Edit Across Elements»
When Edit > Edit Across Elements is disabled, the contour modification tools (Contour tool, Eraser tool, Knife tool and Scissors tool) work only on contours in the active element of the current glyph. When Edit > Edit Across Elements is enabled, tools like the Pencil tool or Pen tool will draw in the active element of the current glyph, but the contour modification tools work on contours in all elements in the Glyph window.
To make a (non-linked) copy from an existing element in the same glyph, move the mouse pointer over the element and when it is highlighted with yellow press the mouse button, wait for a second and then drag. You will see the image in a yellow rectangle which means you actually are copying the element. Copied elements are independent. When you edit one of the elements the other doesn’t change.
To make a copy of an element in another glyph, open the Edit menu:
- Open a glyph in the Glyph window and click on the contour with the Element tool.
- Choose Edit > Copy to copy the selected element.
- Switch to another glyph and choose Edit > Paste. The element will appear on the current layer of the glyph. This will be an element copy not a reference.
- Select several glyph cells in the Font window and choose Edit > Paste. The element will be added to each of the selected glyphs. Pasted elements will be linked to each other but separate from the original element. To link these new references with the original elements, you can use the Font > Detect Element References command.
To make a reference of an existing element in the same glyph, press Alt and drag the element with the Element tool. Or use the Contour tool, select a path (one or more contours or portions of contours) and copy it, then use Edit > Paste, the path will be added to the contents of the current element. But if you use Edit > Paste New Element, it will be pasted as a new unlinked element. You can also use the Element tool, select an element and copy it, then use Edit > Paste, it will be pasted as a new unlinked element. If you use Edit > Paste Element Reference, the element will be pasted as a locked reference (i.e. a component).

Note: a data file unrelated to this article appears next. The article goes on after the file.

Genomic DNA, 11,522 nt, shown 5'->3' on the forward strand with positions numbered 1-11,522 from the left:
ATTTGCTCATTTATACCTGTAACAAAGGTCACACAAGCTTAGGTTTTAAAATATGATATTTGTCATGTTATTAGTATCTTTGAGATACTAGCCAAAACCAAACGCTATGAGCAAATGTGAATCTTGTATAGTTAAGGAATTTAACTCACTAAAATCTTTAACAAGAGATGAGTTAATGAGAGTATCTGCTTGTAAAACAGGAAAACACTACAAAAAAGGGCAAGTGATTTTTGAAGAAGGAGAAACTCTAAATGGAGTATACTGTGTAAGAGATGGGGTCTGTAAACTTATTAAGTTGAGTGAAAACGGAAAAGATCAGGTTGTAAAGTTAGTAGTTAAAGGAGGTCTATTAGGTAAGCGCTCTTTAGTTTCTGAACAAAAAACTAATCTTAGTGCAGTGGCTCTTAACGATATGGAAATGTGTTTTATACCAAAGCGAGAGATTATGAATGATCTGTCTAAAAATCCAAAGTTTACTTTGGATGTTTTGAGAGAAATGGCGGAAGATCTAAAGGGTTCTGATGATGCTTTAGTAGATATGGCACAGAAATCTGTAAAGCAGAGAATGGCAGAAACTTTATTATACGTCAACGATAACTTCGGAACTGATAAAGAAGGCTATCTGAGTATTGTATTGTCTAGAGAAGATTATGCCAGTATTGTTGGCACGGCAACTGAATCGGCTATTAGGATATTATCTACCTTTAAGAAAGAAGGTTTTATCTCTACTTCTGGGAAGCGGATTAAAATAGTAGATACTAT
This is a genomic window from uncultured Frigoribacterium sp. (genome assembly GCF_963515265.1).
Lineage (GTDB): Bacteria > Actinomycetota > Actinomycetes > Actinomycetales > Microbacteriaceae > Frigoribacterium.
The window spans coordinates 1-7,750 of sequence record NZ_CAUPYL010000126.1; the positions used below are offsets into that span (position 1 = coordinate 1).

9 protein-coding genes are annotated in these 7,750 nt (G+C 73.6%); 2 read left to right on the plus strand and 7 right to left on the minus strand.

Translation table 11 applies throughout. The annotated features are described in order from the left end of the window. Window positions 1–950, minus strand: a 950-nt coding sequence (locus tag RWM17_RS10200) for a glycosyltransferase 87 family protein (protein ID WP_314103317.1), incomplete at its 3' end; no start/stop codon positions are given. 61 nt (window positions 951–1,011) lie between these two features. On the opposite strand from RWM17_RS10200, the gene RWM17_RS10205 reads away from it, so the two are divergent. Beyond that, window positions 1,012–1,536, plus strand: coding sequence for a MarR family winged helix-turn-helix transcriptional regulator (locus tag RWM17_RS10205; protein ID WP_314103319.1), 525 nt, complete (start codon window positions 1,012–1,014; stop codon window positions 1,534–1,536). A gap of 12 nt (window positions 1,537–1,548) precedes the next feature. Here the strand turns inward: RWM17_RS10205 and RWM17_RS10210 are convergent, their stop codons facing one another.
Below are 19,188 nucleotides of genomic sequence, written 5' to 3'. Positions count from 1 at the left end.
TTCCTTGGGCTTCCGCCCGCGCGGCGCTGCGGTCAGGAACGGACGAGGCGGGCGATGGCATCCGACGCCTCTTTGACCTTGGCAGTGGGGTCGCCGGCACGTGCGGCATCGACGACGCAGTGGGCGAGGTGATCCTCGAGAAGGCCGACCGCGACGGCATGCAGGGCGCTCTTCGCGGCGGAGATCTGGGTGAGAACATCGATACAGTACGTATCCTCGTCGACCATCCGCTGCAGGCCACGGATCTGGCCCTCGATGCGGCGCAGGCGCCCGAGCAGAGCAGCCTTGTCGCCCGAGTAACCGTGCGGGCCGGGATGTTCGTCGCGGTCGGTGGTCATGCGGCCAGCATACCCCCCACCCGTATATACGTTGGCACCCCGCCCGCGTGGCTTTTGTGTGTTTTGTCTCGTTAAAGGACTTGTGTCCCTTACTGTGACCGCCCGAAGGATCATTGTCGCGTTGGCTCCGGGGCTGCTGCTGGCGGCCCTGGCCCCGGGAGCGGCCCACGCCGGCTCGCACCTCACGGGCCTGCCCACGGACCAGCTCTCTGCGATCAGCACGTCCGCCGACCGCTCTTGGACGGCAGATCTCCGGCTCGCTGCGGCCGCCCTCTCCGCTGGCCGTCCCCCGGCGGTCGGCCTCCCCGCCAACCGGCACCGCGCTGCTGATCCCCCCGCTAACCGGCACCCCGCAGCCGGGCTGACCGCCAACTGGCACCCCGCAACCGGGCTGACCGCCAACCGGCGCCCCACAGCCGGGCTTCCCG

Grouping and combining elements»
Use the Element > Group command to group several selected elements into a compound element. The compound element can be moved, duplicated, deleted or copy/pasted like one element, but the individual properties (fill and stroke color, color thickness, filters such as Power Brush) of each element will be retained.
Contours that belong to separate elements don’t “interact” with each other: you cannot remove (merge) their overlaps, or use the Fill tool to create advanced fills. To allow such operations, select elements with Shift-clicking on them with the Element tool and choose Element > Combine Contours to Element. When you combine contours from multiple elements into one, filters such Power Brush will be expanded and all resulting contours will get the same fill and stroke color and stroke thickness.
Ungrouping and separating elements»
You can ungroup any compound element or an element group using Element > Ungroup.
The Element > Separate Contours to Elements command can be used to divide one element into two or more elements. If no contours selected in the glyph the Separate Contours to Elements command will move each contour into a separate element:
If one or several contours were selected the Separate Contours to Elements command will move each selected contour into a separate element and the rest of the contours will be deleted:
Using Named Elements»
Usually Elements can be accessed by the names of glyphs they appear in. Separate element names can be used if the glyph includes several elements or you need an element which doesn’t belong to any glyph.
Use the Elements panel to name individual elements. The Font > Detect Element References operation will also name all linked elements in the font. All named elements (linked or not) appear in the Gallery panel, from where you can drag-drop them from the panel to your new glyphs or right into the Font window cells.